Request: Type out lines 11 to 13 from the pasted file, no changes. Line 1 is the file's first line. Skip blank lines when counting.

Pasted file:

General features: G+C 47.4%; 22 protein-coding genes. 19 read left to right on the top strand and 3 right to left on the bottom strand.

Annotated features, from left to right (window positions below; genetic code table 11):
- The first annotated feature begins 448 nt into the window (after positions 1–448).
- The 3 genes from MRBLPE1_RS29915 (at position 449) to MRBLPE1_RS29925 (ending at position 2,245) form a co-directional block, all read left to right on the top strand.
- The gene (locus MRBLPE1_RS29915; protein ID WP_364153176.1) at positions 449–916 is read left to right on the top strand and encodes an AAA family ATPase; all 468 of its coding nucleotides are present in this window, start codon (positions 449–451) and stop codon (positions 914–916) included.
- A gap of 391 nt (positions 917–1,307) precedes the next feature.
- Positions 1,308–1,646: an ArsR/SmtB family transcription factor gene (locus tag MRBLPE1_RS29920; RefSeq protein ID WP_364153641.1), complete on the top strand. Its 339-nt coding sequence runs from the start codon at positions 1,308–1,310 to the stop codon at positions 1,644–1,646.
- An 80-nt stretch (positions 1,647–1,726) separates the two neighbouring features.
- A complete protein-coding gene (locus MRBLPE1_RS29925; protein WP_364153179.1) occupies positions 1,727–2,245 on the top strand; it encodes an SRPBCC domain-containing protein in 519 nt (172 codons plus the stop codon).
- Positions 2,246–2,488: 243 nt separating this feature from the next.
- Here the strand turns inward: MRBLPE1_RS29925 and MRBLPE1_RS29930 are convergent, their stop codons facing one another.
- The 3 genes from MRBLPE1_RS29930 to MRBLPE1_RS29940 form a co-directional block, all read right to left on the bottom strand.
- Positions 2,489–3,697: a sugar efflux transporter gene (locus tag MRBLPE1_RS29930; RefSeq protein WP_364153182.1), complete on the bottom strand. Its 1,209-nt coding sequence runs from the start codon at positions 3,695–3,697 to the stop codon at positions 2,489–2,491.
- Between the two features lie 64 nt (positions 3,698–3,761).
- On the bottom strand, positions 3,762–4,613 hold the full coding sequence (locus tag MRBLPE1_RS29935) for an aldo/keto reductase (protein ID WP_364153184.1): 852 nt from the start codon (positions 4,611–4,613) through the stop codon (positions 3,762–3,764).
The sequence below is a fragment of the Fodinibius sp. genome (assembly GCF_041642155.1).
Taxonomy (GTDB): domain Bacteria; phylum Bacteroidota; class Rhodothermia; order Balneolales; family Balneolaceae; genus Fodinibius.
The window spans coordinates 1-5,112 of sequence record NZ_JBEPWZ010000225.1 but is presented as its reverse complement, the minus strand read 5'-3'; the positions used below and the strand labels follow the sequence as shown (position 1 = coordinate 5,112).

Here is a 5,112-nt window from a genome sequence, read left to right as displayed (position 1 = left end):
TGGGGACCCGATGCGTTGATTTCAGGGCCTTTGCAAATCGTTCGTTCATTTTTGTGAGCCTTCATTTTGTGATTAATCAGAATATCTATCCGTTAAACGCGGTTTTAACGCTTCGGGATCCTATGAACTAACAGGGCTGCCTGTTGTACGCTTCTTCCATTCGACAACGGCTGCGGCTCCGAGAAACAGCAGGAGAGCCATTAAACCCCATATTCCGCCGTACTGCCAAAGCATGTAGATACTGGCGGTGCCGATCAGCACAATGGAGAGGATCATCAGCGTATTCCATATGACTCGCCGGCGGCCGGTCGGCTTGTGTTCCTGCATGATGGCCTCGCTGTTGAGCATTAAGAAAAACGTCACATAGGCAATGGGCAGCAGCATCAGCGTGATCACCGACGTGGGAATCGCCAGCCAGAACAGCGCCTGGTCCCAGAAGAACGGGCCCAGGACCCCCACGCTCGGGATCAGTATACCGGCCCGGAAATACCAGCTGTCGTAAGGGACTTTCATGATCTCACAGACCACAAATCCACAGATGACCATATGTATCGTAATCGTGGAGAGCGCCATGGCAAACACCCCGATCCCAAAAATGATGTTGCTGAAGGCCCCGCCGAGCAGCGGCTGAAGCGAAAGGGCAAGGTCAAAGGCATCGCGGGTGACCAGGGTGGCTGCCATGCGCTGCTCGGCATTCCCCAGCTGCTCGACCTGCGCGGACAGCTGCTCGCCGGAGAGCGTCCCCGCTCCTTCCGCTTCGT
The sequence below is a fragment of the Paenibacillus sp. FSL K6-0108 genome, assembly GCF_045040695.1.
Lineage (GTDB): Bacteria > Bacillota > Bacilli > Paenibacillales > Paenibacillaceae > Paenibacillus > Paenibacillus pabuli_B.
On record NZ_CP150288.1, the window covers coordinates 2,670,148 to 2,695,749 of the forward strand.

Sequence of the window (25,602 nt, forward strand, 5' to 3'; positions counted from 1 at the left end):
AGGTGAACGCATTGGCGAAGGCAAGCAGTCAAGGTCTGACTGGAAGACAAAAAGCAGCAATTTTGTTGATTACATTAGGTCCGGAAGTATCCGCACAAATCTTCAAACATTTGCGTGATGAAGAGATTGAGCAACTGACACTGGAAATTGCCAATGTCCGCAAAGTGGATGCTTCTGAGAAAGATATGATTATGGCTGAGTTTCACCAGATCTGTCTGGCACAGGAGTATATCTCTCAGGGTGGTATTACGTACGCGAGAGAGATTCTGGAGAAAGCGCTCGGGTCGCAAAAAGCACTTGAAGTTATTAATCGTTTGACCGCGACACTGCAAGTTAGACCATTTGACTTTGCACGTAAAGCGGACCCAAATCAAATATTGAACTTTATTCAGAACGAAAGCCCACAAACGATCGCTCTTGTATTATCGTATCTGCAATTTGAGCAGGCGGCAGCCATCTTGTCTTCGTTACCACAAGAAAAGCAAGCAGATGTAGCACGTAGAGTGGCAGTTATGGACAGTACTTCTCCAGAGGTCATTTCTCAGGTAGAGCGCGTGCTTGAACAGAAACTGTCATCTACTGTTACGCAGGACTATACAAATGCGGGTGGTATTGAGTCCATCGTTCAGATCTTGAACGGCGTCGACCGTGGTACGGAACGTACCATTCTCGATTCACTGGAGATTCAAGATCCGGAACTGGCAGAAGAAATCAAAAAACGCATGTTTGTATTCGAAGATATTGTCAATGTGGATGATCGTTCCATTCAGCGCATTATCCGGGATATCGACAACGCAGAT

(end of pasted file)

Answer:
- Here the strand turns inward: MRBLPE1_RS29925 and MRBLPE1_RS29930 are convergent, their stop codons facing one another.
- The 3 genes from MRBLPE1_RS29930 to MRBLPE1_RS29940 form a co-directional block, all read right to left on the bottom strand.
- Positions 2,489–3,697: a sugar efflux transporter gene (locus tag MRBLPE1_RS29930; RefSeq protein WP_364153182.1), complete on the bottom strand. Its 1,209-nt coding sequence runs from the start codon at positions 3,695–3,697 to the stop codon at positions 2,489–2,491.